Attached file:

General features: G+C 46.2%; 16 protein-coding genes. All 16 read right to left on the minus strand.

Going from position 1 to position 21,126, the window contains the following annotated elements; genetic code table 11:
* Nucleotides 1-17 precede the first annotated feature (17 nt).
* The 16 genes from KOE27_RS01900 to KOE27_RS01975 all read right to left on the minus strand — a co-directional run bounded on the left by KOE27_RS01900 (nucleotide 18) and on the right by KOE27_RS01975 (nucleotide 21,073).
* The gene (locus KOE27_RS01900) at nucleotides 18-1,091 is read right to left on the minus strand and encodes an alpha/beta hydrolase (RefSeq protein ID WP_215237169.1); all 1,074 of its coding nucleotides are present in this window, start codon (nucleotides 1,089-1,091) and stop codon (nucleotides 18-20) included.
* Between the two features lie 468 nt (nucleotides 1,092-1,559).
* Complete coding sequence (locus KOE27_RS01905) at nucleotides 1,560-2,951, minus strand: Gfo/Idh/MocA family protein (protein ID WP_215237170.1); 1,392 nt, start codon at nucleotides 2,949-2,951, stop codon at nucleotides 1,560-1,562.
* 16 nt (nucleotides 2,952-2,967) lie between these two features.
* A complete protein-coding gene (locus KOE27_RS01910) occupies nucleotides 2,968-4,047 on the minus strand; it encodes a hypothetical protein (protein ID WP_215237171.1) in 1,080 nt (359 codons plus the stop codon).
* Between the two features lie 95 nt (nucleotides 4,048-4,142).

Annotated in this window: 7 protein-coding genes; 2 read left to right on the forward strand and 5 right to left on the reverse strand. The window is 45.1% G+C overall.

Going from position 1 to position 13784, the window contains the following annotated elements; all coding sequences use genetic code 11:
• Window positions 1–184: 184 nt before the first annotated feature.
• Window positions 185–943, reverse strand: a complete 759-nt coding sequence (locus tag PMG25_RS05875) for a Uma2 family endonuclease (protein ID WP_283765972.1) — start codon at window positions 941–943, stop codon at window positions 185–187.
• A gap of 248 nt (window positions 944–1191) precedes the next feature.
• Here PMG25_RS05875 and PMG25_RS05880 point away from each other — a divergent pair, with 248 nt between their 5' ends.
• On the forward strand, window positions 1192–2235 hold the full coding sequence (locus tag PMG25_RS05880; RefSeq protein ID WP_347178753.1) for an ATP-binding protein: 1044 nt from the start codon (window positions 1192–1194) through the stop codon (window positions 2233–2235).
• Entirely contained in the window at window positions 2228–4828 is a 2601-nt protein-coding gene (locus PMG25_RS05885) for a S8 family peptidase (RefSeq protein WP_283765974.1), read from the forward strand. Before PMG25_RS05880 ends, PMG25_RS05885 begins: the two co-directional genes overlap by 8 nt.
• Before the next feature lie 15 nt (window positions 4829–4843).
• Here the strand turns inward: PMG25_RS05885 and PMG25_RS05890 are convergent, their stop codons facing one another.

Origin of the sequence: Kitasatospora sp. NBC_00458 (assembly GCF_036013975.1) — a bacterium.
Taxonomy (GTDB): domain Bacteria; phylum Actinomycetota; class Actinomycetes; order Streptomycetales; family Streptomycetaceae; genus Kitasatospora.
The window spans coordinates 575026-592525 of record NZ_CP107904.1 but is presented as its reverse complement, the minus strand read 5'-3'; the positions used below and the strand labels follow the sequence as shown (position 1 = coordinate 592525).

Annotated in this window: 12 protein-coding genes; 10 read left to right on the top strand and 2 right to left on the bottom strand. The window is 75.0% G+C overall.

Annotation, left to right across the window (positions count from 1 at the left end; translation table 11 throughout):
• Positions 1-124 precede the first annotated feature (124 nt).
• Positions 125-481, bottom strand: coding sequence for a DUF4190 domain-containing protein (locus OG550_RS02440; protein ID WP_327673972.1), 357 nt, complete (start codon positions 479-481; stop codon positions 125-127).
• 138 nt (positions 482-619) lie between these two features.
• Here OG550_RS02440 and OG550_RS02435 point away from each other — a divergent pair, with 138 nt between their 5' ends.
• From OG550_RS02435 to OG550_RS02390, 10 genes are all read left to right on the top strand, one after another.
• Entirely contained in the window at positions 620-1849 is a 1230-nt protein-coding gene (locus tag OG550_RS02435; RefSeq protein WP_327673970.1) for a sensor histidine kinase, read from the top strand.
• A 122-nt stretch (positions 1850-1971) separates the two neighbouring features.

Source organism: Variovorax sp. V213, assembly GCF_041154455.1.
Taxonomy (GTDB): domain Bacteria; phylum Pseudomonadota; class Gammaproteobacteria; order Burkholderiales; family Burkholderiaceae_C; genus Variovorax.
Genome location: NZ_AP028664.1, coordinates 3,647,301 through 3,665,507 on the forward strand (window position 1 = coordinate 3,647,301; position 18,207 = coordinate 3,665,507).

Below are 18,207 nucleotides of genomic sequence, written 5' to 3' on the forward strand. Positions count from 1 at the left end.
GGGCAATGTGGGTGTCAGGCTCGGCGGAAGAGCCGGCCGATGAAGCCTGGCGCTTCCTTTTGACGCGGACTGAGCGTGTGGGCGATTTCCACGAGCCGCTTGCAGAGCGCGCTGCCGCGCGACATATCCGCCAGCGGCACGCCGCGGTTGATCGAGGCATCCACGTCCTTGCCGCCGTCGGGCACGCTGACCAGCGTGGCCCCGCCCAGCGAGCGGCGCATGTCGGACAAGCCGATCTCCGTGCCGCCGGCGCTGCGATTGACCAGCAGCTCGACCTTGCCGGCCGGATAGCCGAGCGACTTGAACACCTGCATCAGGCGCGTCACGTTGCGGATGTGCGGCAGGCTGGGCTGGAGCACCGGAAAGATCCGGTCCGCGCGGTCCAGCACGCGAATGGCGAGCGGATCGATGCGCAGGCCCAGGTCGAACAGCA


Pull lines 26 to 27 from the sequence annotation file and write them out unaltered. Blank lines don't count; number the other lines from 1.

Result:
• Positions 1-124 precede the first annotated feature (124 nt).
• Positions 125-481, bottom strand: coding sequence for a DUF4190 domain-containing protein (locus OG550_RS02440; protein ID WP_327673972.1), 357 nt, complete (start codon positions 479-481; stop codon positions 125-127).